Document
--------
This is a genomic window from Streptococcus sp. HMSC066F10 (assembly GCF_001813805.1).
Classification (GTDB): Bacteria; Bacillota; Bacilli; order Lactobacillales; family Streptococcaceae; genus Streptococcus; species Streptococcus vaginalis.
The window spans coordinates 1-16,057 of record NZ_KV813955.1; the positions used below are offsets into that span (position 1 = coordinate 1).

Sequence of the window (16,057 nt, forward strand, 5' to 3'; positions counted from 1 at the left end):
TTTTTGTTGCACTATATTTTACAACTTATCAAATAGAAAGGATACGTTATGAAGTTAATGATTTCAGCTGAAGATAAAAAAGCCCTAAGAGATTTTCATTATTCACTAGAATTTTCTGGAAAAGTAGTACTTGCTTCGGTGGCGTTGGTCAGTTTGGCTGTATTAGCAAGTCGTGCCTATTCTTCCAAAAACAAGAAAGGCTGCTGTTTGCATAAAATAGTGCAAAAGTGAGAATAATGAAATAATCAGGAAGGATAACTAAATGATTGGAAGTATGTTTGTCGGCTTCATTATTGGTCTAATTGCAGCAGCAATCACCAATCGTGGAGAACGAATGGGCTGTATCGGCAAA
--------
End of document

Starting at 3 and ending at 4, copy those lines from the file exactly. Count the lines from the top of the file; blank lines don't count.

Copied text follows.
The window spans coordinates 1-16,057 of record NZ_KV813955.1; the positions used below are offsets into that span (position 1 = coordinate 1).

Sequence of the window (16,057 nt, forward strand, 5' to 3'; positions counted from 1 at the left end):